HVAC systems are among the equipment that Adsil coatings protect. An EPA study in 2004 focused on 56 separate air conditioning units treated by Adsil coatings in Charlotte, NC. The units were of different ages, sizes and models. The objective was to see if the carbon footprint of the metropolitan area could be reduced. The study found that the energy reduction created by Adsil coatings is equal to 60 pounds of NOX and CO2 per ton of air conditioning

HVAC systems use between 35 to 45 percent of a building’s energy. If the unit’s condenser fins and coils are cleaned regularly, they operate and transfer heat more efficiently. However, if they become corroded, this results in a heat transfer loss, a rise in energy usage and a decrease in efficiency.

“Organic coatings can be used as a barrier to corroding elements, but they are typically thick and reduce heat transfer,” says Gibson, who is president and CEO of Adsil. “They are also soft and easily absorb contaminants, and are difficult to clean without using harsh chemicals. These chemicals can contaminate runoff to the storm water system.

“With our inorganic, siloxane-based, thin film coatings, a building manager can maintain designed efficiency longer and clean the coils and fins with eco-friendly cleaners,” Gibson adds. “Since the unit is easier to clean when it is protected by our coatings, harsh chemicals are not needed. And there are green results such as reduced cleaning time and decreased use of cleaning machinery, the ability to use eco-friendly cleaners, and increased energy savings.”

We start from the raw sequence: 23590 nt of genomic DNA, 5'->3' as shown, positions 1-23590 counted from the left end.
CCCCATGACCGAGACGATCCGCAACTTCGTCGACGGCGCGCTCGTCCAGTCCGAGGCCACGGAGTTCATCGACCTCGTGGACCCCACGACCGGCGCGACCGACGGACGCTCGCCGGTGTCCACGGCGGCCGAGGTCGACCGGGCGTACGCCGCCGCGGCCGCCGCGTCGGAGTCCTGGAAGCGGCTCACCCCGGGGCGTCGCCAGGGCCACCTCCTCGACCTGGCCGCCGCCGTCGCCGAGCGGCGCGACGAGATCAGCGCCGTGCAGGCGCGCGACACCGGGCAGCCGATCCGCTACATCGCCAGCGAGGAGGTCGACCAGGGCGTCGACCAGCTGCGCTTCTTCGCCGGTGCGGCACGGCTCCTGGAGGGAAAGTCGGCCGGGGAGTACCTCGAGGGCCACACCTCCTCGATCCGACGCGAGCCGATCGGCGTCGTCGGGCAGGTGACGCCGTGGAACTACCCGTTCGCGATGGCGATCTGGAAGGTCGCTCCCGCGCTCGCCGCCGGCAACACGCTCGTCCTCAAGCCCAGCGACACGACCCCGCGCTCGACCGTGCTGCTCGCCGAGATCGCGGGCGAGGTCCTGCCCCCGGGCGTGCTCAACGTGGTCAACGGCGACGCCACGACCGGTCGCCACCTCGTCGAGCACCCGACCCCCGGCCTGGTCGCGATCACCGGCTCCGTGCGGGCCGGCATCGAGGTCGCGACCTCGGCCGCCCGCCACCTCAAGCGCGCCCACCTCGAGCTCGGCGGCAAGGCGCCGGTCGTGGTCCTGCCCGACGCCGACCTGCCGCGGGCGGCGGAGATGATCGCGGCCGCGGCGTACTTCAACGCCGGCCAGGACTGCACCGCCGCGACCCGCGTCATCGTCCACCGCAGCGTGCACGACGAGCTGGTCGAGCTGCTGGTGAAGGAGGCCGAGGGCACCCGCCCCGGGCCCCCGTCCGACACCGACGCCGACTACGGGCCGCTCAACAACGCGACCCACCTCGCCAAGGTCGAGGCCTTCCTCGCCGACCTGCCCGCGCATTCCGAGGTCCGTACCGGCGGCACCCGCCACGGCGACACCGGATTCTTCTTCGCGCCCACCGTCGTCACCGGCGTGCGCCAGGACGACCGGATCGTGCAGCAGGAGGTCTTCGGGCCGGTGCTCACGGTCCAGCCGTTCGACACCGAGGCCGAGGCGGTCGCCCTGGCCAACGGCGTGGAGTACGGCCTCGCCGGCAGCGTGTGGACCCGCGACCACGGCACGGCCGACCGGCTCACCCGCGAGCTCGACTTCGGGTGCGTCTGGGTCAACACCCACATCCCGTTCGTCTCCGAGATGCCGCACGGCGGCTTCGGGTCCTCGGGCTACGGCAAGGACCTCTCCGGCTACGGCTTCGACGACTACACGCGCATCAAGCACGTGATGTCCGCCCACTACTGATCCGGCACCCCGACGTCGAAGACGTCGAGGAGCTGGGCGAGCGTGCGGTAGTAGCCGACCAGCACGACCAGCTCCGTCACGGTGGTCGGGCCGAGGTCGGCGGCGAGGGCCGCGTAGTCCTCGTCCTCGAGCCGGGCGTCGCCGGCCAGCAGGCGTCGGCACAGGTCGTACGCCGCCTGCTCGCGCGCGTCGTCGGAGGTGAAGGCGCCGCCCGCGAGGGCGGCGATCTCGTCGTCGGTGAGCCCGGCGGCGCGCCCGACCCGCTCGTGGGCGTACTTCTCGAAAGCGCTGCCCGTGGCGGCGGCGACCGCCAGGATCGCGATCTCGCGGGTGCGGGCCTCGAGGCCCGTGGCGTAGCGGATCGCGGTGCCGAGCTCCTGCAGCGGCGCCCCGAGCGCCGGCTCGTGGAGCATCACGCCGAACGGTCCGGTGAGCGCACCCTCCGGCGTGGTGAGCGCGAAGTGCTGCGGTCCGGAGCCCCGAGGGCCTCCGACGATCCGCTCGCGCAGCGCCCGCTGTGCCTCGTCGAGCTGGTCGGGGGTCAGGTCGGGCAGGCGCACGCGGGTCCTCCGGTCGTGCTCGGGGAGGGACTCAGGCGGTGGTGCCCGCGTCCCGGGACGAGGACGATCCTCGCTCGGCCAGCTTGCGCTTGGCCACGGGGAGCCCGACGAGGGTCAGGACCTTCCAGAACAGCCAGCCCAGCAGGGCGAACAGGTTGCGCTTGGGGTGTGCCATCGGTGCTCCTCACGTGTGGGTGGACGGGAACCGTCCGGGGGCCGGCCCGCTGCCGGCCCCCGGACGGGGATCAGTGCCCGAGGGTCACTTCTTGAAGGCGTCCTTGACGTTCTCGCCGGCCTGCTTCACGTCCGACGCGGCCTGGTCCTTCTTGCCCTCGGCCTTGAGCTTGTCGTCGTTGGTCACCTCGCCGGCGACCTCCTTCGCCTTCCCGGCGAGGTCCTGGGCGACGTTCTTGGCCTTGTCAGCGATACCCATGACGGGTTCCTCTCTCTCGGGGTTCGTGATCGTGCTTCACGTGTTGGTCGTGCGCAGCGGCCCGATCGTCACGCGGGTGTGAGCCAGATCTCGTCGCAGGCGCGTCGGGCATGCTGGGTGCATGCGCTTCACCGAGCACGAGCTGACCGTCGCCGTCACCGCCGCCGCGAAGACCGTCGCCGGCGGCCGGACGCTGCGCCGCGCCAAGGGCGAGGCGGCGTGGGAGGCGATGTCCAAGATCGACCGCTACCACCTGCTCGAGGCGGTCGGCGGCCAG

Simply put, Gibson says, using products that result in green performance can be more cost-effective and environmentally friendly than green products themselves.

“Customers benefit from reduced energy costs by using Adsil products,” Gibson said. “Green performance is more important than saying you use green products because with green performance you save money and help the environment.”

In addition to the University of Florida, Adsil has a wide range of clients. The company has recently completed projects for the Miller Park bathrooms in Milwaukee in time for the National League Divisional Series, the Kenosha Lighthouse for graffiti removal, Ohio State University (three flooring projects), and Home Depot, Best Buy and Darden Foods to prevent corrosion, extend the efficient operating longevity of HVAC units, and save energy.

New York City has relied upon MicroGuard to protect its parks. The product is used on stainless steel rails for park walkways. It is also used on stainless and other decorative metal sculptures. The two-fold objective is to enable park maintenance personnel to clean the metal with eco-friendly cleaners and to avoid metal corrosion.

Adsil has distributors worldwide. In fact, about every month, distributors from different countries spend a week in Daytona Beach learning about Adsil's products. The Chinese government recently contracted with Adsil for coatings that remove graffiti beneath highway overpasses.